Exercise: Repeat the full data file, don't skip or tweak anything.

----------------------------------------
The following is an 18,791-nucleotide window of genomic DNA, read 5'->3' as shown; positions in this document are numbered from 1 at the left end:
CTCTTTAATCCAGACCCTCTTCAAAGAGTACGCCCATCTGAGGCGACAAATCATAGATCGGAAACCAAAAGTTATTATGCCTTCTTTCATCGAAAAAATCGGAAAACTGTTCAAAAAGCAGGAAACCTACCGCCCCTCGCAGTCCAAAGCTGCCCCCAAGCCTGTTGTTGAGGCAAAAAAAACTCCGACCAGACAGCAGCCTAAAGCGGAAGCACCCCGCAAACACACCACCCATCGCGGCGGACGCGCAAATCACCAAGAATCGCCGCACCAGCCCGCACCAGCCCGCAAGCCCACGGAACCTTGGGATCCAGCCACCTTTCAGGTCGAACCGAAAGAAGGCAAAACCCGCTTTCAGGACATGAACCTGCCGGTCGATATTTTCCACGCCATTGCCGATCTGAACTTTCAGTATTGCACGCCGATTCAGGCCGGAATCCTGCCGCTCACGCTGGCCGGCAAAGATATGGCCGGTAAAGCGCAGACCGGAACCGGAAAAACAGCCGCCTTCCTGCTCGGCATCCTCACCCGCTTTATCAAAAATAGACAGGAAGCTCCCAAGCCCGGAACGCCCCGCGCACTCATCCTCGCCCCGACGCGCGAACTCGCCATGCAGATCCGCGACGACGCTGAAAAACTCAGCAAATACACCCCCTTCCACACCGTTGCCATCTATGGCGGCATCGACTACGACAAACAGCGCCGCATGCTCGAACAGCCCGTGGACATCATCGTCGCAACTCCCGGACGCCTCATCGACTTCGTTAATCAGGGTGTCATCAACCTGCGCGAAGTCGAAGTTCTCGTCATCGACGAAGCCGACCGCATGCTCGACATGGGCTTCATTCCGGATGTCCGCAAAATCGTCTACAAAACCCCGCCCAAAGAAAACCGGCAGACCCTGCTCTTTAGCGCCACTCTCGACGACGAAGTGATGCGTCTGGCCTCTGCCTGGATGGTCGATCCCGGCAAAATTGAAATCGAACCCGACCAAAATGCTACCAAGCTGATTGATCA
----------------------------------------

The following is an 18,791-nucleotide window of genomic DNA, read 5'->3' as shown; positions in this document are numbered from 1 at the left end:
CTCTTTAATCCAGACCCTCTTCAAAGAGTACGCCCATCTGAGGCGACAAATCATAGATCGGAAACCAAAAGTTATTATGCCTTCTTTCATCGAAAAAATCGGAAAACTGTTCAAAAAGCAGGAAACCTACCGCCCCTCGCAGTCCAAAGCTGCCCCCAAGCCTGTTGTTGAGGCAAAAAAAACTCCGACCAGACAGCAGCCTAAAGCGGAAGCACCCCGCAAACACACCACCCATCGCGGCGGACGCGCAAATCACCAAGAATCGCCGCACCAGCCCGCACCAGCCCGCAAGCCCACGGAACCTTGGGATCCAGCCACCTTTCAGGTCGAACCGAAAGAAGGCAAAACCCGCTTTCAGGACATGAACCTGCCGGTCGATATTTTCCACGCCATTGCCGATCTGAACTTTCAGTATTGCACGCCGATTCAGGCCGGAATCCTGCCGCTCACGCTGGCCGGCAAAGATATGGCCGGTAAAGCGCAGACCGGAACCGGAAAAACAGCCGCCTTCCTGCTCGGCATCCTCACCCGCTTTATCAAAAATAGACAGGAAGCTCCCAAGCCCGGAACGCCCCGCGCACTCATCCTCGCCCCGACGCGCGAACTCGCCATGCAGATCCGCGACGACGCTGAAAAACTCAGCAAATACACCCCCTTCCACACCGTTGCCATCTATGGCGGCATCGACTACGACAAACAGCGCCGCATGCTCGAACAGCCCGTGGACATCATCGTCGCAACTCCCGGACGCCTCATCGACTTCGTTAATCAGGGTGTCATCAACCTGCGCGAAGTCGAAGTTCTCGTCATCGACGAAGCCGACCGCATGCTCGACATGGGCTTCATTCCGGATGTCCGCAAAATCGTCTACAAAACCCCGCCCAAAGAAAACCGGCAGACCCTGCTCTTTAGCGCCACTCTCGACGACGAAGTGATGCGTCTGGCCTCTGCCTGGATGGTCGATCCCGGCAAAATTGAAATCGAACCCGACCAAAATGCTACCAAGCTGATTGATCA